Moving to Manchester was an unwise choice
24 May ~ Adam Johnson spent his formative years at Middlesbrough, deputising for Stuart Downing. Judging by Roy Hodgson's Euro 2012 selection, very little has changed. Despite failing to score or provide an assist since his high-profile switch from Aston Villa to Liverpool, it is Downing that made the cut, with Johnson a mere standby. Downing's inclusion was expected as he has featured regularly for club and country this season, whereas Johnson appears infrequently for Manchester City. If anything, he is fortunate to be chosen as a back-up option, with the likes of Aaron Lennon missing out altogether.
Johnson is clearly a second class citizen at Manchester City. If his England omission does not act as a catalyst for personally addressing his current malaise, then surely nothing will.
As an aggressive, left-footed winger, the Ryan Giggs comparison was inevitable, with both Roberto Mancini and Stuart Pearce making the association at some stage. "I remember Ryan Giggs when he was young and the way he moved. Johnson is the same player," Mancini revealed at Johnson's Manchester City unveiling. "He is probably a Ryan Giggs of his time."
Then England coach Pearce subsequently claimed a few months later, when Johnson was selected in Fabio Capello's provisional 30-man World Cup squad: "He has something unique about him. Johnno is not the completed article but he is an improving player and that is a fantastic thing to be."
Johnson would be afforded more opportunities if he were playing for United, where a pair of wingers are traditionally employed. Johnson is City's only conventional winger for a reason. They tend to rely on their full-backs for width, with David Silva and Samir Nasri utilised wide and exhibiting a tendency to cut inside, with mixed results despite a successful campaign.
Johnson started four consecutive Premier League games in February and City won all four, albeit against Fulham, Aston Villa, Blackburn and Bolton. Yet Silva and Nasri remain first choice, with James Milner and Johnson favoured for weaker opposition. With designs on Eden Hazard, future appearances in the first team are likely to become increasingly scarce.
Entering the final few months of his contract at Middlesbrough, Johnson chose to join Manchester City in the January transfer window rather than remain at Boro until the end of the season. Had the calibre of his new employers been less attractive, he may have remained. But the decision was at least partly motivated by a desire to improve his chances of international selection ahead of the World Cup in South Africa.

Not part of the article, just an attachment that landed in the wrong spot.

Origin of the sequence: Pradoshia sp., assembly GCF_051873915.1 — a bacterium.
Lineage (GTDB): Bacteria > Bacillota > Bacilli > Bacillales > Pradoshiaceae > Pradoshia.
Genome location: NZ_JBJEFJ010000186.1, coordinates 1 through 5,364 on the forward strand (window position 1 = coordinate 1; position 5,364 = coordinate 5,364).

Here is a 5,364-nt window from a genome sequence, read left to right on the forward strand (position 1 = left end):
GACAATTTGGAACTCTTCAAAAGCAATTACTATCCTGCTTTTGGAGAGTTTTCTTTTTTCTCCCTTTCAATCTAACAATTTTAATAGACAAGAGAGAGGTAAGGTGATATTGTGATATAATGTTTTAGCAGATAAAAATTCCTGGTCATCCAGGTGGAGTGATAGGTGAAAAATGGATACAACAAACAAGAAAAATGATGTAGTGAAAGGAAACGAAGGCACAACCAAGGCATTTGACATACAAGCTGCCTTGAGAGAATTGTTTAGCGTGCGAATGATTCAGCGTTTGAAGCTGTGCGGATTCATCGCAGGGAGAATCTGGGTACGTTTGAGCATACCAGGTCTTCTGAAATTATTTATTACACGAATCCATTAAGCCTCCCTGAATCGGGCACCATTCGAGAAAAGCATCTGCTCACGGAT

It almost paid dividends; he made the provisional squad put failed to make the final cut. Had he secured a loan spell this season, it may have made all the difference.
Johnson has transmitted conflicting messages this season regarding his supporting role at the club. "I've been awfully disappointed that I haven't played many games," in contrast with: "If you want to win trophies, players will tell you it's all about the depth and strength of the squad. At the end of your career it's all about what you have won and who you played for."
Mancini has followed suit by criticising Johnson publicly and withdrawing him early in several high-profile matches this season. Yet the City boss also awarded him a new deal in November. Having not started him in a game since the beginning of March, Mancini has recently expressed more impatience and disappointment at Johnson's inconsistency. Although, by selecting him infrequently, Mancini could be accused of compounding the problem.
Manchester City's recent turnover of players has been rapid. If Mancini decides to make Johnson available for transfer, it is believed that Martin O'Neill is keen to reunite him with his home town. It may prove to be Johnson's salvation. Scott Johnson